Home Depot Cuts Prices After Debit Card Swipe Fee Limit Takes Effect

06/13/2012 11:28 am ET | Updated Jun 14, 2012
  • Bonnie Kavoussi Master's student in economics, the University of Michigan

At one store, financial regulation is helping customers in a demonstrable way.

Home Depot has lowered the prices of more than 3,000 products after regulators started enforcing a cap on debit card swipe fees in October, American Banker reports. Home Depot's decision lends credence to the argument that retailers are likely to pass on the savings from the Durbin Amendent on to consumers.

"The money saved [by] Durbin goes into the pool of savings, lowers our overall operating costs, and allows us to reinvest in the business to lower prices," Dwaine Kimmet, Home Depot's treasurer and vice president of credit, said in an interview with American Banker. "We have absolutely lowered prices...[but] what I can't do is draw that direct correlation to Durbin."

Home Depot sells about 40,000 items in its stores, according to its website, so the 3,000 products that now have lower prices constitute 7.5 percent of Home Depot's products.

Clarification: This article has been updated to include Kimmet's full quote that was published in American Banker and the number of items that Home Depot sells in its stores.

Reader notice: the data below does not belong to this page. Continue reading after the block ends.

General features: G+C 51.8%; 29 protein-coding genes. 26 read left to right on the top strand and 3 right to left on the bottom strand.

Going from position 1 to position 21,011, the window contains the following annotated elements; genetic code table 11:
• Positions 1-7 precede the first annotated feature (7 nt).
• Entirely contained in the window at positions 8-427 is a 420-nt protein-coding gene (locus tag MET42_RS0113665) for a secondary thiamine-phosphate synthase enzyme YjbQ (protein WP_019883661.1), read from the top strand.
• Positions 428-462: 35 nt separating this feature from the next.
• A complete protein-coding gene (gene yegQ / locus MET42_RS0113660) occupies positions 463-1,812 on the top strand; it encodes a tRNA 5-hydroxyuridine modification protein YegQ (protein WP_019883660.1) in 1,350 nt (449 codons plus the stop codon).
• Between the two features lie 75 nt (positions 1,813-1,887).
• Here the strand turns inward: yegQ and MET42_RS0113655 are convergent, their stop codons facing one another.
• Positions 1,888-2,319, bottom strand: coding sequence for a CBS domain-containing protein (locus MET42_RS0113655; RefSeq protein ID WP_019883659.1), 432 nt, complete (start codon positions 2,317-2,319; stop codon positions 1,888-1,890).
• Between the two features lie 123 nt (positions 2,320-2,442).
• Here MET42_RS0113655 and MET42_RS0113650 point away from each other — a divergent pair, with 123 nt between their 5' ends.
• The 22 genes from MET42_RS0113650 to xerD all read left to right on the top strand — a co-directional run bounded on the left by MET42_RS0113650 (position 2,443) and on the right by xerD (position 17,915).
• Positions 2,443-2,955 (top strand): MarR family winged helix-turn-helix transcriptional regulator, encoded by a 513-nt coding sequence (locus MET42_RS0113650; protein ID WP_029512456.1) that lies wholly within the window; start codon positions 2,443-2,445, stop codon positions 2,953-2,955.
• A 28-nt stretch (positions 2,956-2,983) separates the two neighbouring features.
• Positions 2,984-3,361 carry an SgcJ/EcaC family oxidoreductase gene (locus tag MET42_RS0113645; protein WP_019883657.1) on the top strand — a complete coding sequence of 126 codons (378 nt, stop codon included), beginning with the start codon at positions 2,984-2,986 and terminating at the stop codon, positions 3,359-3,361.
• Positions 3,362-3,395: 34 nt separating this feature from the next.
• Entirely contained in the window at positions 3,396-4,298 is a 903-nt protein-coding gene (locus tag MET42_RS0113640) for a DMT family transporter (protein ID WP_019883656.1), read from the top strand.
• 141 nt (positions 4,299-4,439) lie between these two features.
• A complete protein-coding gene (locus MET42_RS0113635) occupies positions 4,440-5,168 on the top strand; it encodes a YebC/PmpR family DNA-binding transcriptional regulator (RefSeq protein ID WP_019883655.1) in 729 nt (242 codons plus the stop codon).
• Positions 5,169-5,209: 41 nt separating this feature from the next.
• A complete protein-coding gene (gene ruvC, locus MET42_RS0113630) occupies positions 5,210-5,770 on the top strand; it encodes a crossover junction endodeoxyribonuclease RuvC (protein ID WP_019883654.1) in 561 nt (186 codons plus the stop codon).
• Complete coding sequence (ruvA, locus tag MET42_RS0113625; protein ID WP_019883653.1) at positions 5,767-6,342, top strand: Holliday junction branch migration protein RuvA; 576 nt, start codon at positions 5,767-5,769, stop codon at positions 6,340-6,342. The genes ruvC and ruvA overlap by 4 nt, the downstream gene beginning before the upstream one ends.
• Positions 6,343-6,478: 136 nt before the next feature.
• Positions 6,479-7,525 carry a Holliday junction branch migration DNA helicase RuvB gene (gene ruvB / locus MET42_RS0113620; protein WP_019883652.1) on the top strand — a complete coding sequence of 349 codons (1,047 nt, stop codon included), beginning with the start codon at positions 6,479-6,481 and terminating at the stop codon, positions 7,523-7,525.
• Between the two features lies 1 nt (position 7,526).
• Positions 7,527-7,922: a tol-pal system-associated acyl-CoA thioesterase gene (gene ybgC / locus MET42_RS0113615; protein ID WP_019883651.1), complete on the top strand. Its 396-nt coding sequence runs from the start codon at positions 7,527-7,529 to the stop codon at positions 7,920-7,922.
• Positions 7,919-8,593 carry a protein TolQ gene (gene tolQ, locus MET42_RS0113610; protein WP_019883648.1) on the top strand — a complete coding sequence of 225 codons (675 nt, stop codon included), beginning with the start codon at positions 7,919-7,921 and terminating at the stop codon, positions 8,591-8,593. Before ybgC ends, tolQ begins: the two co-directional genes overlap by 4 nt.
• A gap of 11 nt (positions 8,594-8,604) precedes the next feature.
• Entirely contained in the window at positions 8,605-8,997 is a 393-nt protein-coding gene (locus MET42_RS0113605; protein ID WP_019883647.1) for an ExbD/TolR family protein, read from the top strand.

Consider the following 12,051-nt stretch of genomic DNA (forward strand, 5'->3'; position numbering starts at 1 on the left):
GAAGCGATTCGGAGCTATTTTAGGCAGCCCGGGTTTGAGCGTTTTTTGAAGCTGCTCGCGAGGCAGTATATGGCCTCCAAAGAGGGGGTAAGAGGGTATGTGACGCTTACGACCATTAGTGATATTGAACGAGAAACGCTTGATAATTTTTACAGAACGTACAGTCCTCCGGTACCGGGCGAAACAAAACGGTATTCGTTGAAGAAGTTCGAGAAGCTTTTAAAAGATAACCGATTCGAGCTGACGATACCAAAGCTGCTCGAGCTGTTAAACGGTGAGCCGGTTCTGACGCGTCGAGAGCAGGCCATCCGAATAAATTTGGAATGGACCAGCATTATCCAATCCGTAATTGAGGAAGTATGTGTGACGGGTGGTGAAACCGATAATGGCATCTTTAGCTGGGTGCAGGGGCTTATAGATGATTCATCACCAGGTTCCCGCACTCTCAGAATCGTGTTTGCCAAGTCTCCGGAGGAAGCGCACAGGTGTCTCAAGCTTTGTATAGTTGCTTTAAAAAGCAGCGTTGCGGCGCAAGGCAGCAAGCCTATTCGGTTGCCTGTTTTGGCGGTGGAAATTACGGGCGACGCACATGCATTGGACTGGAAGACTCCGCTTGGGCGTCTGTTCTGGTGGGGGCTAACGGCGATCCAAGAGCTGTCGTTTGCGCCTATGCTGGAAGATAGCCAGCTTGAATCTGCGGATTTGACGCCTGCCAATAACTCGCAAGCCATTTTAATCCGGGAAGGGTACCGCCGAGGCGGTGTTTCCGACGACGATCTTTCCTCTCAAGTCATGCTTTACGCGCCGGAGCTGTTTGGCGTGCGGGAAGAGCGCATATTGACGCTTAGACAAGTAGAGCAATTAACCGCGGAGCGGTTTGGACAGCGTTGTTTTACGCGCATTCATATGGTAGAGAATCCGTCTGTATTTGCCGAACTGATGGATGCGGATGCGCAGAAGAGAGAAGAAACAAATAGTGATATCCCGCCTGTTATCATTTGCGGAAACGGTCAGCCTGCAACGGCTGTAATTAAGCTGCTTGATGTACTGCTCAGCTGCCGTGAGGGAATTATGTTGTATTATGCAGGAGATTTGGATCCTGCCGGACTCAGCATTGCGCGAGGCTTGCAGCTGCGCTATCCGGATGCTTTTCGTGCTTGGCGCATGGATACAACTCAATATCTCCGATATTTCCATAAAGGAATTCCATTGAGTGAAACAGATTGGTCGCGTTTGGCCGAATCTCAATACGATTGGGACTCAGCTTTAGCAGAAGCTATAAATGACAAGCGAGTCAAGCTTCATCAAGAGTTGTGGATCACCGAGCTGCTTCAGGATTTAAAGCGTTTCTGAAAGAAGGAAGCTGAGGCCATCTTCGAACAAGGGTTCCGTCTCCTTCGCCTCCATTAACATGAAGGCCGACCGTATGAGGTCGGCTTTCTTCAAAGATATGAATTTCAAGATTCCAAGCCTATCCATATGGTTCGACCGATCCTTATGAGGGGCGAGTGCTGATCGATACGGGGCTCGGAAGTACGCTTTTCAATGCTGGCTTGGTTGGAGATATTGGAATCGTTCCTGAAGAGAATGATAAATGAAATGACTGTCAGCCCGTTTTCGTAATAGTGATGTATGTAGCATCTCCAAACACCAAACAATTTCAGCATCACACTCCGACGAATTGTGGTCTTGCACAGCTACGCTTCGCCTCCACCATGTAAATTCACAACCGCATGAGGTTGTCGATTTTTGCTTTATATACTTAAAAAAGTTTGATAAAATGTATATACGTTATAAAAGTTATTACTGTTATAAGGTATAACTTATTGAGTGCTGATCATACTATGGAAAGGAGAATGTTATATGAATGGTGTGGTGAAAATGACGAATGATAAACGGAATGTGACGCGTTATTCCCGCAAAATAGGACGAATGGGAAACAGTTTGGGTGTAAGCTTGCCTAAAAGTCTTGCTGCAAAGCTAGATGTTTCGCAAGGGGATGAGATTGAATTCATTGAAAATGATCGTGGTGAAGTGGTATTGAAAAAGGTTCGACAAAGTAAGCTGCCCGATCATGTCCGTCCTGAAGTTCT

The Durbin Amendment, which went into effect on October 1, cuts the maximum debit card swipe fee charged to retailers in half. Before the bill, retailers were paying an average of 44 cents for every debit card transaction. Now, the Federal Reserve is enforcing a limit of 21 cents per transaction and 0.05 percent of the transaction, as well as an extra penny for card issuers with fraud-prevention standards, according to Fox Business.

The banking industry has been charging new fees to try to make up for their lost revenue from the Durbin Amendment. Banks argue that the Durbin Amendment forces them to have no choice but to charge customers more fees, while retailers say that higher debit card swipe fees in the past forced them to raise prices above their true value.

Indeed, debit card swipe fees have made selling some products at a reasonable price just unprofitable for some retailers.

The next frontier appears to be credit card swipe fees. Credit card swipe fees have been adding about 7 cents per gallon to gas prices, according to the National Association of Convenience Stores.

Check out some other common bank fees and policies below:

13 Common Bank Fees And Policies

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